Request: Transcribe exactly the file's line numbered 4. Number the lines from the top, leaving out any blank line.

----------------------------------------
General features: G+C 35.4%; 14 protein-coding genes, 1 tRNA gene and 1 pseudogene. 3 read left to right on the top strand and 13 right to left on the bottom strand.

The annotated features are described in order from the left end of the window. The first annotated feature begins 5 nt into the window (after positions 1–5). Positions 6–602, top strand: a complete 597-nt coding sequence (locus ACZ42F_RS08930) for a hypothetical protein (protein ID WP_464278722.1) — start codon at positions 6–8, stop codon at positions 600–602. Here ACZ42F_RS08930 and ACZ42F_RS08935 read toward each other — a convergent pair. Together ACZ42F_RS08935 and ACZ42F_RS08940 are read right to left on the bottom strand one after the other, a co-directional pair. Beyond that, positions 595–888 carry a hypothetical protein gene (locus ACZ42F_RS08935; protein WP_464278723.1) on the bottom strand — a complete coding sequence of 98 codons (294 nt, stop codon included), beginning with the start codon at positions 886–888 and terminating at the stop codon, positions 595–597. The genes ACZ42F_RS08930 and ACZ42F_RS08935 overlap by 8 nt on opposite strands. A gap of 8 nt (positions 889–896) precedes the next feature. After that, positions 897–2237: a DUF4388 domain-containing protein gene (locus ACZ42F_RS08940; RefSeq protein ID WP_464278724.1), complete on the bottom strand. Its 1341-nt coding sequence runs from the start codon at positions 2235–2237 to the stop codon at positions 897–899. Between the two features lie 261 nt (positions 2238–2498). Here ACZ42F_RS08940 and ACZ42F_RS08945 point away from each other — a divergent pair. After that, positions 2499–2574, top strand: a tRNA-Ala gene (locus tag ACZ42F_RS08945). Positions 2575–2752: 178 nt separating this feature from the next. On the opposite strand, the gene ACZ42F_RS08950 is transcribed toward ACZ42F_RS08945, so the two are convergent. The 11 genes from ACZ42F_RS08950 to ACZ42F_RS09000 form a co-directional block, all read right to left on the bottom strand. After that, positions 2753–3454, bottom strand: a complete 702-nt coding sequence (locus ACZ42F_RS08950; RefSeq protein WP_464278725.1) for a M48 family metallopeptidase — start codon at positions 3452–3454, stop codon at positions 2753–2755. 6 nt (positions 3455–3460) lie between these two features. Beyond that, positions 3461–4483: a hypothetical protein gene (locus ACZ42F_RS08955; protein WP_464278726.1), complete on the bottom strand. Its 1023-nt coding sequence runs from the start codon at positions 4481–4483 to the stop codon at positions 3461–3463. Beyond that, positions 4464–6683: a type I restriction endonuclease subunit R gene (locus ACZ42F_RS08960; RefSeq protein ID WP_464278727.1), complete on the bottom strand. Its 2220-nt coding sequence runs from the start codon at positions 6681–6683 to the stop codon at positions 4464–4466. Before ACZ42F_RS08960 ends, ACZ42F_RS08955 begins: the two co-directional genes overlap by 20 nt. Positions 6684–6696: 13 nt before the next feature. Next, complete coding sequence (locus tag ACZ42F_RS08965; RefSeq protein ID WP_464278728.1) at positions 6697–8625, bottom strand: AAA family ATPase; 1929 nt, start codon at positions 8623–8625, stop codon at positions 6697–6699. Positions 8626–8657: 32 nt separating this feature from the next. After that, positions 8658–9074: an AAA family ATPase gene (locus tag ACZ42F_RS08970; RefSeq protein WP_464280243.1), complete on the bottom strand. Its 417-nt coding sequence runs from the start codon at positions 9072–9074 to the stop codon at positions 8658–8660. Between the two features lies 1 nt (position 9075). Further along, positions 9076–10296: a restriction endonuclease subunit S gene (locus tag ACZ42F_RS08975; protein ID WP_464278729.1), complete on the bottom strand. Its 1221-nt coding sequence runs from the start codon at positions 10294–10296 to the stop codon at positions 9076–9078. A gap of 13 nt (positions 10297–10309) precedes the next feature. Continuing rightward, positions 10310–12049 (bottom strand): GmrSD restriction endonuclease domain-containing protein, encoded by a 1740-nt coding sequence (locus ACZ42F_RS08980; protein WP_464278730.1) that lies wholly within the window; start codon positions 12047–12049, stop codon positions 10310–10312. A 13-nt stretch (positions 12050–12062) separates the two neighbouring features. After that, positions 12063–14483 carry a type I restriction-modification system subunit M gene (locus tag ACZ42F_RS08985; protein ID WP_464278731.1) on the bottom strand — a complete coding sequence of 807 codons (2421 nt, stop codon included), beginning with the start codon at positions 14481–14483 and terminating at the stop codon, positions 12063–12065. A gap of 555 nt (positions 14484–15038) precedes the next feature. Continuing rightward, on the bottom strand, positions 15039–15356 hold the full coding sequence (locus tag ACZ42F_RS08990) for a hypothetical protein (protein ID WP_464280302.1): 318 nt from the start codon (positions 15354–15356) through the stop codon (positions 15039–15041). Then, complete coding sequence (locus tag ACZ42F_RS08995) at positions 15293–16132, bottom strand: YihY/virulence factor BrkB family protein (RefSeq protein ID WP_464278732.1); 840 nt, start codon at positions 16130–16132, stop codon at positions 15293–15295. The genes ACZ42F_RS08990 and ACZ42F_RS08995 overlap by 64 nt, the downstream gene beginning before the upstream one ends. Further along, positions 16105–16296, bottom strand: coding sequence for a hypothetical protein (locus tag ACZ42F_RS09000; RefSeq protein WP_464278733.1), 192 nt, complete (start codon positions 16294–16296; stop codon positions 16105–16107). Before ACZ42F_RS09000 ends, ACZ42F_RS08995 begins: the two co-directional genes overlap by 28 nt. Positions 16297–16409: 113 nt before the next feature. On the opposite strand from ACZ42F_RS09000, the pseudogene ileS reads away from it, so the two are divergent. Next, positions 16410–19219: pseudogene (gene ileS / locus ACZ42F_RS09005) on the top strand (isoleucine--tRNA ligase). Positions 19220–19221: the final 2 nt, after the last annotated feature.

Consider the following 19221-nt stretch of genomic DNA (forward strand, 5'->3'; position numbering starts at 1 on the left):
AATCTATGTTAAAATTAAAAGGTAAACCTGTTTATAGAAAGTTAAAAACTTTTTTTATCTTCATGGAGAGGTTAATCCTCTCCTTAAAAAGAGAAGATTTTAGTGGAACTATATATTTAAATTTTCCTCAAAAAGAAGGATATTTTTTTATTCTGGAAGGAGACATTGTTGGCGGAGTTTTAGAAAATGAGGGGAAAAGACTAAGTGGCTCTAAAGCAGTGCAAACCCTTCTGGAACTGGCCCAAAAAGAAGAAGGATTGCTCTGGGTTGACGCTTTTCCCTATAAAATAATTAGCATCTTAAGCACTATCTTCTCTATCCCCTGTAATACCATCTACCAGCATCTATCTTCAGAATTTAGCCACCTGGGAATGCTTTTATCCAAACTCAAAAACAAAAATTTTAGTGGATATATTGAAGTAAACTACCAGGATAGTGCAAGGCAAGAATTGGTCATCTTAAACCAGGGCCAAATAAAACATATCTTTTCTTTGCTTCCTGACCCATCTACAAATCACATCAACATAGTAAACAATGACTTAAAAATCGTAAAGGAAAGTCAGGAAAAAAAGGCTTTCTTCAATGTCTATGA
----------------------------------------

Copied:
AATCTATGTTAAAATTAAAAGGTAAACCTGTTTATAGAAAGTTAAAAACTTTTTTTATCTTCATGGAGAGGTTAATCCTCTCCTTAAAAAGAGAAGATTTTAGTGGAACTATATATTTAAATTTTCCTCAAAAAGAAGGATATTTTTTTATTCTGGAAGGAGACATTGTTGGCGGAGTTTTAGAAAATGAGGGGAAAAGACTAAGTGGCTCTAAAGCAGTGCAAACCCTTCTGGAACTGGCCCAAAAAGAAGAAGGATTGCTCTGGGTTGACGCTTTTCCCTATAAAATAATTAGCATCTTAAGCACTATCTTCTCTATCCCCTGTAATACCATCTACCAGCATCTATCTTCAGAATTTAGCCACCTGGGAATGCTTTTATCCAAACTCAAAAACAAAAATTTTAGTGGATATATTGAAGTAAACTACCAGGATAGTGCAAGGCAAGAATTGGTCATCTTAAACCAGGGCCAAATAAAACATATCTTTTCTTTGCTTCCTGACCCATCTACAAATCACATCAACATAGTAAACAATGACTTAAAAATCGTAAAGGAAAGTCAGGAAAAAAAGGCTTTCTTCAATGTCTATGA